Why is my dog's nose wet?
Slobbery kisses, wet noses, wagging tails - all the things that make dogs so special. But why wet noses? Does it help them somehow? Read on. These questions are answered and more!
It may not seem that important, but having a wet nose has to do with smell. Yes, you heard that right, smell. Having a wet nose helps your dog absorb scent chemicals better. Dogs already have a sense of smell over 100 thousand times better than that of humans.
Dogs are adept at smelling feelings. Feelings, they can smell feelings, really? Yes, when humans are afraid they sweat and that in turn gives off an odor that dogs pick up on immediately. Notice that when you are stressed, worried or feeling general anxiety about something, your dog picks up on it before anyone else.
Dogs have been trained to scent track meaning they are introduced to scents then they are taught how to find the scent. Dogs have a history of tracking people, sniffing out drugs, smelling disease such as cancer, explosives and even cadavers. Everything has a unique scent and dogs with their expert sense of smell have little trouble picking out these scents.
From the very start of their lives dogs are dependent upon their sense of smell. At birth their eyes and ears are shut. They open fairly quickly but in the mean time dogs use and develop their sense of smell to find their mother’s milk, eventually locate their food, and find where they are to use the bathroom. They even learn your scent.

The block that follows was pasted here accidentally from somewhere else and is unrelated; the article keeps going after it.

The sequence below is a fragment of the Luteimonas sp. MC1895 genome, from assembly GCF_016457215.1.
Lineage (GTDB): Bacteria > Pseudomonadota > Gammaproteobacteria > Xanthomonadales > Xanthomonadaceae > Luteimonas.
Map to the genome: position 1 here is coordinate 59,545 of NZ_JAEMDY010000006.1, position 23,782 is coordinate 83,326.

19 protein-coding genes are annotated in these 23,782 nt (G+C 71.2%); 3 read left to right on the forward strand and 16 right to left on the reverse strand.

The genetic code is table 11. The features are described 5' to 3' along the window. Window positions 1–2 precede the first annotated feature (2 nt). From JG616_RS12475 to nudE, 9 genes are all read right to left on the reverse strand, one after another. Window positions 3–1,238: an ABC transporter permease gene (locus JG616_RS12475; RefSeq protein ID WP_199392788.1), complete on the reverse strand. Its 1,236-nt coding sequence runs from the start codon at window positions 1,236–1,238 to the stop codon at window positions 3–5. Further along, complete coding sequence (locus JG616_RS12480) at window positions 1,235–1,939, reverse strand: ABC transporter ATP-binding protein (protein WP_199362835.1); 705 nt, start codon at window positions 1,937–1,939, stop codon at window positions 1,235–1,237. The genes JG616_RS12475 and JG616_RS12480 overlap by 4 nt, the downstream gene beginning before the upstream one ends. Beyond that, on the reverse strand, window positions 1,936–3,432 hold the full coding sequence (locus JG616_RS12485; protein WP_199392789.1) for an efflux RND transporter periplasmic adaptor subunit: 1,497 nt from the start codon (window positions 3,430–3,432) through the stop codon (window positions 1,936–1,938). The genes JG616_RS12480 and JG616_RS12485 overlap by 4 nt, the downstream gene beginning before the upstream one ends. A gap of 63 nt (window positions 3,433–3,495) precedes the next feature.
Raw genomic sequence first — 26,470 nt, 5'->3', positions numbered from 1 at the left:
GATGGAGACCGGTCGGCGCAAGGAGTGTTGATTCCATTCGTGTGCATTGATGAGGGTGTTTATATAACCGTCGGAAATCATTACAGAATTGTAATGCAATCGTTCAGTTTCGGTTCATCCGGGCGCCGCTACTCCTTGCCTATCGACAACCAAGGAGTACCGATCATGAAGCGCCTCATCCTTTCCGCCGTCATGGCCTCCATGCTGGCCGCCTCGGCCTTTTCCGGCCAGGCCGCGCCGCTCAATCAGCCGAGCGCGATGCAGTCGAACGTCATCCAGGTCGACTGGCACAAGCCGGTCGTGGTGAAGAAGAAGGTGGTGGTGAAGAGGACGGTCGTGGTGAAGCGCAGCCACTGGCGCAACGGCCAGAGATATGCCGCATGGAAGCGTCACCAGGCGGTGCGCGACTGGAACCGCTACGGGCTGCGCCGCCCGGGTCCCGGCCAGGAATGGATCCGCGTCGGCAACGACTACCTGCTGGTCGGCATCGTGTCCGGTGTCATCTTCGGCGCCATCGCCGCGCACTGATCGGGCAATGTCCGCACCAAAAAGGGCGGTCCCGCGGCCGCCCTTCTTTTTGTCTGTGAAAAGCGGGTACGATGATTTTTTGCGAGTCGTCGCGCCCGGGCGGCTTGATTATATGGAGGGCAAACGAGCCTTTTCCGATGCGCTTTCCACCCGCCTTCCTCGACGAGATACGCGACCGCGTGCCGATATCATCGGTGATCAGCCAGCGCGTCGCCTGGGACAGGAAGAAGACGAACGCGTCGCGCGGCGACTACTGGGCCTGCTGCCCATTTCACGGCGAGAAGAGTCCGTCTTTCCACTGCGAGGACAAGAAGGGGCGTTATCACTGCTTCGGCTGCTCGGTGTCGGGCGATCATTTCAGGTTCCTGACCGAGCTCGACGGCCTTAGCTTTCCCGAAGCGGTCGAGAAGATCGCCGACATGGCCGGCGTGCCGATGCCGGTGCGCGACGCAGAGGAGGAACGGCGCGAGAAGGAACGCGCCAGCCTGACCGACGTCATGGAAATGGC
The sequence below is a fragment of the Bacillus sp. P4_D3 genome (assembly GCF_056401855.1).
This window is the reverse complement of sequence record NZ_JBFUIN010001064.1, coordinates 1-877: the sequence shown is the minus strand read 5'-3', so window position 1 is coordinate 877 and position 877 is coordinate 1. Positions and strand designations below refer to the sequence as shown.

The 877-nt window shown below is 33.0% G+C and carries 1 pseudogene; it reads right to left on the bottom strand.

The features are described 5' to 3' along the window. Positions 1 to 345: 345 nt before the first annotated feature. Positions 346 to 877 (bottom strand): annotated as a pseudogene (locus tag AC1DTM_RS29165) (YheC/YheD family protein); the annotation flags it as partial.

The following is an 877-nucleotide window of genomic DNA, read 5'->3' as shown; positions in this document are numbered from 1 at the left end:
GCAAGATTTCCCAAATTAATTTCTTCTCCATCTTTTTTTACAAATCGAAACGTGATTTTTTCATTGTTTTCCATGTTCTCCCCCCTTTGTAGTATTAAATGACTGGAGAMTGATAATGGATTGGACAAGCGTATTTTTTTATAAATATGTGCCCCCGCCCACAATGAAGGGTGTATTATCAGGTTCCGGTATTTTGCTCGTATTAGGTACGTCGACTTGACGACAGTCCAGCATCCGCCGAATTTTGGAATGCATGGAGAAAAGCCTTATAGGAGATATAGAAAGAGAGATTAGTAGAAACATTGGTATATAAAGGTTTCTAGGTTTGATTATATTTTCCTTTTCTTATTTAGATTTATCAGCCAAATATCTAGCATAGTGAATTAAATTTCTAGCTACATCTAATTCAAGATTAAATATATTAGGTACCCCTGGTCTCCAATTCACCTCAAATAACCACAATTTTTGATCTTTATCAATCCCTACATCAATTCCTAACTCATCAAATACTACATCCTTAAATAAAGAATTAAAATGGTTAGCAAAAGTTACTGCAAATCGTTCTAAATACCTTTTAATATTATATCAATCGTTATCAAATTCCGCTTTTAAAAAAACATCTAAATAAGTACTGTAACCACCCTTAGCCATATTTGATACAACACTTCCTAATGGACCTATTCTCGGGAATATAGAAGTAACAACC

Several breeds are notorious for their scent abilities. First and foremost is the Bloodhound. Bloodhounds make excellent hunting dogs.
Basset Hounds are next in line. Their short stature and large ears help them in many ways by dusting up the scents and catching them in folds of skin under the chin, keeping them close to their noses.
Beagles are number three on the list and are often found working at airports. Don’t let their cuddly appearance fool you they are hard at work sniffing out illegally imported foods and other items.
German Shepherds are next on the list and use air scent tracking instead of ground scent tracking. They work in airports sniffing out drugs and explosives as well as with the military. They are adept at finding people lost on trails or hiding in buildings, etc.
The Labrador Retriever makes the list at number 5, right in the middle of the pack. Labs are cuddly, goofy balls of fur, but they can learn to detect various cancers and are very helpful to the medical community.
At number six, the Belgian Malinois sniffs out bombs, drugs, even bed bugs, while some are adept at finding prostate cancer.
The Golden Retriever is a high-energy breed used for tracking and finding missing people and more recently has found its spot in the medical community by learning to detect peanuts in foods for children with severe allergies. They have also been trained to alert diabetics to high or low blood sugars often at night when they are sleeping. Now that is talent!
Coming in at number 10 is the Dachshund! Very popular in the United States these little guys are excellent hunters and were used to track badgers both above and below ground.
So the next time your dog pokes you with his or her wet nose, understand that a wet nose is more than just a wet nose!